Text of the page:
The play’s dialogue is expertly crafted. Its nihilistic, theater-of-the-absurd message runs chillingly true no matter how we resist it; namely, that most people have become shallow and clueless, more or less, and downright evil when they feel like it. And its plotline is weirdly plausible, drawing us deeper and deeper into the madness than we’d care to go and generating more audience sympathy for the terrorists than we’d like to admit. 

The play’s only flaw: at roughly the midpoint of the second act, things seem to get lost for a bit. Dialogue becomes a bit aimless, and the frenetic pace briefly slows to a crawl. Perhaps five to ten minutes of selective cuts would get this act back on the rails a bit more economically. At any rate, the pace does pick up after this dull patch, bringing the entire play to a rousing surprise conclusion. 

We’d rate “Modern Terrorism” as one of the top two plays of this year’s festival, much to our surprise. It misses perfection by a cat’s whisker, and fixing this problem could be a relatively easy matter if the playwright chooses to address it. 

Performance-wise, CATF’s version of the play is masterfully directed by Ed Herendeen who keeps the pace going while allowing each character to develop fully. And the quartet of actors all do a tremendous job of making largely appealing and very human characters out of individuals most of us would instinctively despise.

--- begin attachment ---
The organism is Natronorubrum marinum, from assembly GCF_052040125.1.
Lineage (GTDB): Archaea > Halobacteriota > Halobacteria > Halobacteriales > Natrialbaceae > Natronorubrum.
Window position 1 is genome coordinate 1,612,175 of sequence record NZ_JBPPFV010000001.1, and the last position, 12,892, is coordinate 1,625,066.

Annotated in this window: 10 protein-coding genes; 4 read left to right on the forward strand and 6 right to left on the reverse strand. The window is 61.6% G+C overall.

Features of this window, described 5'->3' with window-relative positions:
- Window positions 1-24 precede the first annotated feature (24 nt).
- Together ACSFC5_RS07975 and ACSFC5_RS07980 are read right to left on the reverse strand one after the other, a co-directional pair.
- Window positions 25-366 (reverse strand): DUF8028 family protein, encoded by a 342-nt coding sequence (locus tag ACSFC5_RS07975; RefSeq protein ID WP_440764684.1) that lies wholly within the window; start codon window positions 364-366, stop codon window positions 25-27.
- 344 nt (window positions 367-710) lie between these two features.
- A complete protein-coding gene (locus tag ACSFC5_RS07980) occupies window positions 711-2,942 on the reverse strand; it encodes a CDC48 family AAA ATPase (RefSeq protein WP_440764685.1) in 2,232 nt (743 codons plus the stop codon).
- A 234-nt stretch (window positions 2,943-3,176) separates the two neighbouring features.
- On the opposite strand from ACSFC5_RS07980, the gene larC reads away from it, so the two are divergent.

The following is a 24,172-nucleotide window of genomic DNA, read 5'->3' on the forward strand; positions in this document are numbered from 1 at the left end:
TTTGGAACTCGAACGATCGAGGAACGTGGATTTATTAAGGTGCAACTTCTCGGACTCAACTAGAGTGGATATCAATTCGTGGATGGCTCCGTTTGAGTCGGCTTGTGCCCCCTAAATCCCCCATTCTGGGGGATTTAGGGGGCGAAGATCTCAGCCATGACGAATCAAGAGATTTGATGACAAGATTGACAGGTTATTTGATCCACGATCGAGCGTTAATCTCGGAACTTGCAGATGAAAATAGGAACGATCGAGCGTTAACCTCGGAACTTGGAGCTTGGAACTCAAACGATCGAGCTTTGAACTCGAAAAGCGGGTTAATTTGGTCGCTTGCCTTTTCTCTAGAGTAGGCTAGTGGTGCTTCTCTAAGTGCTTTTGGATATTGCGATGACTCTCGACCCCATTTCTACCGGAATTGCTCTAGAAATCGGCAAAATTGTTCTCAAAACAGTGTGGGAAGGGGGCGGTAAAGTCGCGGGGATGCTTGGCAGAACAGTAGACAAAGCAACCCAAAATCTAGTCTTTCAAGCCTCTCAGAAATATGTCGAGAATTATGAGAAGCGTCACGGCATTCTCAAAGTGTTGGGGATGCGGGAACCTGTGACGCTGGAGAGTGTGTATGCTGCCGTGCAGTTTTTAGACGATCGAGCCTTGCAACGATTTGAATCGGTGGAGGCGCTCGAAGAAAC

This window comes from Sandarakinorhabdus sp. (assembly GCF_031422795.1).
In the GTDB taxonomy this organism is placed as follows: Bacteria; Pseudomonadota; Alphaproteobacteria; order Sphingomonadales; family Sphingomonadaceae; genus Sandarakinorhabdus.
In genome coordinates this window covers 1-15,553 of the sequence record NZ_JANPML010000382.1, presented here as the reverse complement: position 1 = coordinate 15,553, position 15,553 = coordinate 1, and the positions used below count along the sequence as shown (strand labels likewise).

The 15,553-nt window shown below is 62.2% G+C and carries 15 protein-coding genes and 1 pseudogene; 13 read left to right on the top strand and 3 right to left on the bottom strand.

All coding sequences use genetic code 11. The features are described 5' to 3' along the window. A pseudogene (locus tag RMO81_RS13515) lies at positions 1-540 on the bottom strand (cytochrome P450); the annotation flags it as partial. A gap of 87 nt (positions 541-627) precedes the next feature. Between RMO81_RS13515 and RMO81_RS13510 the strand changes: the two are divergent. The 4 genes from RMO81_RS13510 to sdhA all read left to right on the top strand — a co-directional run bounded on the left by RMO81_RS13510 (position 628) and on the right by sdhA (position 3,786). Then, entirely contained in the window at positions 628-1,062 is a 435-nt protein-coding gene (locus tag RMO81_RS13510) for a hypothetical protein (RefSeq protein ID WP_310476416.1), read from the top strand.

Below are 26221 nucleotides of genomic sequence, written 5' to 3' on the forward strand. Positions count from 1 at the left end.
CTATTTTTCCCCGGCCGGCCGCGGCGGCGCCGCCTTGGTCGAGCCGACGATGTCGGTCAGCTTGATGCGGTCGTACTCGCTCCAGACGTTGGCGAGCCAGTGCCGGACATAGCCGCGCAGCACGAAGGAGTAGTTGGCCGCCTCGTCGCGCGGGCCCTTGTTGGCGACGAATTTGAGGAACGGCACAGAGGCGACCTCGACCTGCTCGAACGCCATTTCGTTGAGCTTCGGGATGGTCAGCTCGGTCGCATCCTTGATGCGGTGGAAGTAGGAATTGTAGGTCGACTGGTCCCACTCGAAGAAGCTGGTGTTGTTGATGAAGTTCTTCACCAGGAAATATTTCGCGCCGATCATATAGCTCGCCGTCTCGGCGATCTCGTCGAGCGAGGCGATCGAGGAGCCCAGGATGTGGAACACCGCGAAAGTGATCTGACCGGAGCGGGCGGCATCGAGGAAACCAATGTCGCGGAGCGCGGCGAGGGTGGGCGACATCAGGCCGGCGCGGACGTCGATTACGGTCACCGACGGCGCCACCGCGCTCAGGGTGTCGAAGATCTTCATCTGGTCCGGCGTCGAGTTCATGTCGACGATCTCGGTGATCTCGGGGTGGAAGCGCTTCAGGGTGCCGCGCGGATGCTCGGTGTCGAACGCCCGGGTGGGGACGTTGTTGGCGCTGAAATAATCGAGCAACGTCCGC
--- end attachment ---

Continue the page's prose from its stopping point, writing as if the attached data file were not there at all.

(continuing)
Perhaps the most interesting portrayal of all was Omar Maskati’s take on Rahim, the young, still malleable designated bomber who slowly begins to find American life more appealing than an Allah-inspired death. The war that occurs inside his head is a war we all have with ourselves for varying reasons and to varying degrees. And it’s that particular war that lies at the heart of this strange, funny, and genuinely daring play. 

A hat tip to all for a fine production.

Read more of Terry’s news and reviews at Curtain Up! in the Entertain Us neighborhood of the Washington Times Communities. For Terry’s investing and political insights, visit his Communities columns, The Prudent Man and Morning Market Maven, in Business.

Follow Terry on Twitter @terryp17


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Terry Ponick

Now writing on investing, politics, music, movies and theater for the Washington Times Communities, Terry was formerly the longtime music and culture critic for the Washington Times print edition (1994-2009) before moving online with Communities in 2010.